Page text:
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Harry and Louise Make Me Sick
November 1997

There are some issues that Americans just don’t generally discuss, usually because they’re boring. Health care is one of them; it ranks right up there in the stimulating-conversation list with campaign finance reform. Until you fall off a chair while trying to change a light bulb and wind up at Mass General with a broken arm and a concussion and a nurse standing over you asking if you have health insurance. Then, as Hunter Thompson would say, “Zang! Total clarity.” All of a sudden, health care means a whole lot to you.

Send your thank-you notes to Harry and Louise.

Harry and Louise were the professional, fortyish couple who spent their evenings examining the Clinton health care bill in televised advertisements run in 1993 and 1994, the brainchildren of media consultant Ben Goddard of Goddard-Claussen/First Tuesday. They sat in their cozy living room and spoke worriedly about “hidden costs” and loss of provider choice the Clinton health plan would allegedly force on America. The steady flow of these attack advertisements, principally funded by the Health Insurance Association of America and costing nearly fifteen million dollars, proved to be one of the most successful public relations campaigns in recent history. The Clinton health care plan never had a chance.

The news coverage for the average citizen was, by choice or chance, mediocre at best; throughout the struggle over the Clinton plan, everyone knew that a terrific battle was taking place, but no one really knew why. A study conducted by the Annenberg School estimated that fewer than a fifth of broadcast stories actually addressed the details of the bill. Two-thirds of all health care reform stories, including broadcast and print, centered on strategy: i.e., the score of the game. No wonder no one understood the bill.

Our essential cluelessness as average citizens was one of the main reasons for the success of the Harry and Louise ads: Harry and Louise, people just like us, would read the bill and interpret for us what a terrible idea it was. They even used the actors’ real names as an added touch of authenticity. The commercials were primarily distributed in potentially influential metropolitan areas, including Washington and New York; what filtered out to the rest of America was a vague, free-floating disapproval of a health plan about which we knew nothing at all. The underlying message, that the Health Insurance Association of America was willing to spend serious money to protect its interests and establish its position as a power player, was not lost on Congress, which sent the bill down in flames.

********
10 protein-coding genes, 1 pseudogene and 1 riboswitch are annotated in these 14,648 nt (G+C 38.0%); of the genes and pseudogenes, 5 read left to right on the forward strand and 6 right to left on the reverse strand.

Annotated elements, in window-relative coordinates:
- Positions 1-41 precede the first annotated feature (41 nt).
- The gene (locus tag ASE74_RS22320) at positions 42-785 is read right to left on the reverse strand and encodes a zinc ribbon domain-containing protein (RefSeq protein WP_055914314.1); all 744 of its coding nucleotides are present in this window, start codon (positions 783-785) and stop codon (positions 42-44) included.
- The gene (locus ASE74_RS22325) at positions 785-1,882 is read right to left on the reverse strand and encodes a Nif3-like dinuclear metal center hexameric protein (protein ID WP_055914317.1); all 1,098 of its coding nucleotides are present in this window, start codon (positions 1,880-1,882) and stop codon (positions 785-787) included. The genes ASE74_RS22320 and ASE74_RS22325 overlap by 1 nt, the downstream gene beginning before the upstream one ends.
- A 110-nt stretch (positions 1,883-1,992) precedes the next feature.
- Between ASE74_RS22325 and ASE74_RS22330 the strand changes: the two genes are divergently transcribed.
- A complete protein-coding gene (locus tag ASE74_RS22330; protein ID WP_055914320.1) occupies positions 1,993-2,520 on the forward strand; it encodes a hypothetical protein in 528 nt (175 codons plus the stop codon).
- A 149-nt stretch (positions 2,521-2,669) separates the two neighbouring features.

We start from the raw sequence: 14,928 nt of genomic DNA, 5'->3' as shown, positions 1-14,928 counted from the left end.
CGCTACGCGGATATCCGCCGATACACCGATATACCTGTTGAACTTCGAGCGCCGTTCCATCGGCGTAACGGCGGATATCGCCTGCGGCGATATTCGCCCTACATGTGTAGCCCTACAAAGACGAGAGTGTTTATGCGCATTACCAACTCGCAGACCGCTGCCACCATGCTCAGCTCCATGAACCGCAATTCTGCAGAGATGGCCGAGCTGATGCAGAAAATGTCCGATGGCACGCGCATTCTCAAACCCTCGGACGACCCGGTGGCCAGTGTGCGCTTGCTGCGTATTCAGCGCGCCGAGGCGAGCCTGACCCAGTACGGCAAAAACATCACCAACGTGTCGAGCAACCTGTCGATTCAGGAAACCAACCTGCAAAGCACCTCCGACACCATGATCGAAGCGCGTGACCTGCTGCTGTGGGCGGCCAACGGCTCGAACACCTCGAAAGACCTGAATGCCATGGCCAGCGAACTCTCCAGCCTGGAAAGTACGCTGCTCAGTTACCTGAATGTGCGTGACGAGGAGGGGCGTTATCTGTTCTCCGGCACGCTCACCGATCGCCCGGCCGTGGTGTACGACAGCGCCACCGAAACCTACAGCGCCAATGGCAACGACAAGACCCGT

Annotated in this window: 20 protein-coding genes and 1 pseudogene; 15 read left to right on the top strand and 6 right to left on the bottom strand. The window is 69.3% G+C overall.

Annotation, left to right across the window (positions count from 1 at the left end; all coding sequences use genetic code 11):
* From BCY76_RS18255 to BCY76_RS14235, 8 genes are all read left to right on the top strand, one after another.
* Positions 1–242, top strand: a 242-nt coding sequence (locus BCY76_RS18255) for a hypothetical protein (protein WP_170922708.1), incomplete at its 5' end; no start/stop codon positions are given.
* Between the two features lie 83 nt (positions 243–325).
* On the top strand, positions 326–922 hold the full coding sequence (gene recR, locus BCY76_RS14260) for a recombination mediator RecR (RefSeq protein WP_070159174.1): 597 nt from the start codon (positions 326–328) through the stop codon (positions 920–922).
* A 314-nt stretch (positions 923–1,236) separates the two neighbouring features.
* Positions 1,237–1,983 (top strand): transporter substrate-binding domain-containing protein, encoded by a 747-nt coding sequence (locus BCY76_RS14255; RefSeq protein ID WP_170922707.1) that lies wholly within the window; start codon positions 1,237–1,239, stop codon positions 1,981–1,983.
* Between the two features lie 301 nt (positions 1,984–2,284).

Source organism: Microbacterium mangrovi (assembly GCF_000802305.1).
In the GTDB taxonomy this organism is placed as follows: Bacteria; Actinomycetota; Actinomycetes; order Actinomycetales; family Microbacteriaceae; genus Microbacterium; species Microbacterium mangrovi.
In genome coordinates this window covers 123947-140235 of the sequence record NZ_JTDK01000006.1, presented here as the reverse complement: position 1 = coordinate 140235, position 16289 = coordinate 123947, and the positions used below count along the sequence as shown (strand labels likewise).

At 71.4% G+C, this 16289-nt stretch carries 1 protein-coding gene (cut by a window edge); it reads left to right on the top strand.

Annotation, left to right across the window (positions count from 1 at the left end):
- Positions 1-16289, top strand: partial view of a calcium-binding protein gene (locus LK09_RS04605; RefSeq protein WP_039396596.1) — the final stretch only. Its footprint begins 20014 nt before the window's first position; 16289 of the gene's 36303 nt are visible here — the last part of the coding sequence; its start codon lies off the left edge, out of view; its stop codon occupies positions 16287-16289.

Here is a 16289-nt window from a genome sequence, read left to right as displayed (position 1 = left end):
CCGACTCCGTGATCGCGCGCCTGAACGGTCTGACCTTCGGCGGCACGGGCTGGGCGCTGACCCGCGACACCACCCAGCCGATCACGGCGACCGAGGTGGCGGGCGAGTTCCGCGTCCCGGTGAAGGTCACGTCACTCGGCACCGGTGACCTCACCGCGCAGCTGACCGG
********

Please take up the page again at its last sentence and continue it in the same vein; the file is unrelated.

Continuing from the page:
The Clinton team reacted, inexplicably, by explaining and complaining, rather than by launching an immediate and widespread counterattack. Although the DNC ran a television spot declaring that “the insurance industry is scared that change is coming,” the overall response was largely restricted to bitter and ineffective noise from the Clinton camp. An angry Hillary Clinton said bluntly, “They [the HIAA] like being able to exclude people from coverage because the more they can exclude the more money they can make.” Ira Magaziner, Clinton’s senior advisor for health care reform, told the Center for Public Integrity, “The real issue is not all the groups who made their voices heard, it is all the people without an organized voice.” Even Boston Globe columnist Thomas Oliphant got into the fray when the ads were finally pulled, saying, “Harry and Louise are currently off the air. If Congress listens to real people instead of paid liars, their employers could soon be out of business.” But Oliphant’s “real people” were not the intended target of the Harry and Louise campaign.

The strategic thinking that went into the Harry and Louise ads went far beyond the concept of überyuppies translating a 1300-page bill for the ostensible benefit of the average American. The narrow release of the ads ensured their exposure to power players in Washington, and the so-called grassroots movement behind them was ready to do whatever it took to kill the Clinton bill. As Goddard explained, “We had outreach campaigns to friends and family, if you will, in the insurance industry and in other industries that were supportive.” These supportive interest groups, Goddard’s “friends and family,” went to impressive lengths to keep their influential audience: according to the Center for Public Integrity, over 85 members of Congress went on vacations to locales such as California, Florida, Jamaica, and France during 1992 and 1993, at the expense of the health care industry. And you wonder why your insurance premiums are so high.

President Clinton presented his Health Security Act to a joint session of Congress and a prime-time television audience in September of 1993. A USA Today/CNN/Gallup poll conducted shortly after the speech found that 57 percent of Americans approved of the plan. Six months later, the HIAA campaign, headed by Harry and Louise, had caused a twenty-point drop in approval ratings, prompting Senator Jay Rockefeller (D-WV) to declare it “the single most destructive campaign I’ve seen in thirty years.”

The strategy was destructive not only to Americans but to what we have left of democracy: the ultimate result of the campaign has been a nationwide increase in the number of uninsured individuals and a strengthening of the HIAA’s influence over Congress. Harry and Louise demonstrated to us how easily special interest groups with enormous budgets can influence the laws under which we all live.

My own provider recently informed me that my type of policy is being discontinued, and offered me an alternative plan at $2500 a year. I haven’t bothered to read the new plan yet. For that kind of money, I think that someone owes me a trip to Jamaica.